Vintage San Diego: Building Balboa Park
Balboa Park, 1914
By the Numbers
$3M - Amount needed in order to reopen the California Tower to the public in 2015
1911 - California State Legislature authorized the use of the park for an exposition, as well as ratified the decision to name it Balboa Park
25 cents - Admission paid by anyone who wanted to watch the construction
1 million - Number of plants John Morley was hired to put into the ground of the canyons (another 50,000 were on the Exposition grounds)
$1,937,445 - Amount spent erecting the buildings for the Exposition
42,486 - Spectators at the December 31, 1914 concert, opening ceremonies, and fireworks (about equivalent to the then-population of San Diego)
San Diego’s City Park was founded in 1868. But as late as 1909, only about 100 of the 1,400 acres had been landscaped. That year, the president of the San Diego Chamber of Commerce, G. Aubrey Davidson, had the idea of using the park to host a celebration for the opening of the Panama Canal, which was slated for January 1, 1915. San Diego would be the first U.S. port north of the canal, and city leaders wanted to take advantage of their geographic position to boost the economy and help develop the park.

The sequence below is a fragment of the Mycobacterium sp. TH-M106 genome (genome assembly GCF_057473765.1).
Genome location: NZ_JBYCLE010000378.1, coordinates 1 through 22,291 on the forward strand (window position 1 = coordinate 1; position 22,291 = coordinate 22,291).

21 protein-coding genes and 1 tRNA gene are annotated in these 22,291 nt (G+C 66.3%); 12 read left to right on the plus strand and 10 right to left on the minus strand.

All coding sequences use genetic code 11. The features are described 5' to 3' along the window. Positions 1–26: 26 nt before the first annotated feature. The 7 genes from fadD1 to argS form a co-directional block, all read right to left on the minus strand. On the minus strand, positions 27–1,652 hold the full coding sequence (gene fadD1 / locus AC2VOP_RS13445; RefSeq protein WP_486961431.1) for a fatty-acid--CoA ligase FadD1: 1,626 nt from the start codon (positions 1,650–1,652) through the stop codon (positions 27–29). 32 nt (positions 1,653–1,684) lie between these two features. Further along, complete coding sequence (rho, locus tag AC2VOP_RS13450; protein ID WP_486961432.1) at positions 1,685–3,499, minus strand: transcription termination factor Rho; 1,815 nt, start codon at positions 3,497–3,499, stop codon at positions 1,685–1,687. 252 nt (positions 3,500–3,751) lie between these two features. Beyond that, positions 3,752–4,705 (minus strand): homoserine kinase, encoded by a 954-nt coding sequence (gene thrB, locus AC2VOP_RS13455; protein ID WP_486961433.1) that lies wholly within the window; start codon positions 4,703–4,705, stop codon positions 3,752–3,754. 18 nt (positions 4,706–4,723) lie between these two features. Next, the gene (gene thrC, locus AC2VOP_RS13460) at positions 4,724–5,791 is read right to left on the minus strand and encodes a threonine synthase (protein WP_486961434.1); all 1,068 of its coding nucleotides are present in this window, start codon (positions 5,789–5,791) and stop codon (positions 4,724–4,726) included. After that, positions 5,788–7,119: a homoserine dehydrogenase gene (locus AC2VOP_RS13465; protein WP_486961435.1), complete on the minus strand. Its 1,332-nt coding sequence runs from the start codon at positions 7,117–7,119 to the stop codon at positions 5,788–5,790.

New York architect Bertram Goodhue chose a Spanish Colonial Revival style for the 1915 Panama–California Exposition. Officials liked that it would distinguish SD’s event from the San Francisco Panama–Pacific Exposition, which would have a “Beaux Arts” look.
Park commissioners gave it the name “Balboa Park” after Vasco Núñez de Balboa, a European explorer who first saw the Pacific in 1513. As the Panama Canal would connect the Atlantic to the Pacific, the moniker was a good association for the park and the planned fair.
The 2015 Centennial, which kicks off this month, refers not to the 100th anniversary of the park, but rather the recognition of an entire century since the Exposition, and of enjoying the park’s architecture as we know it today.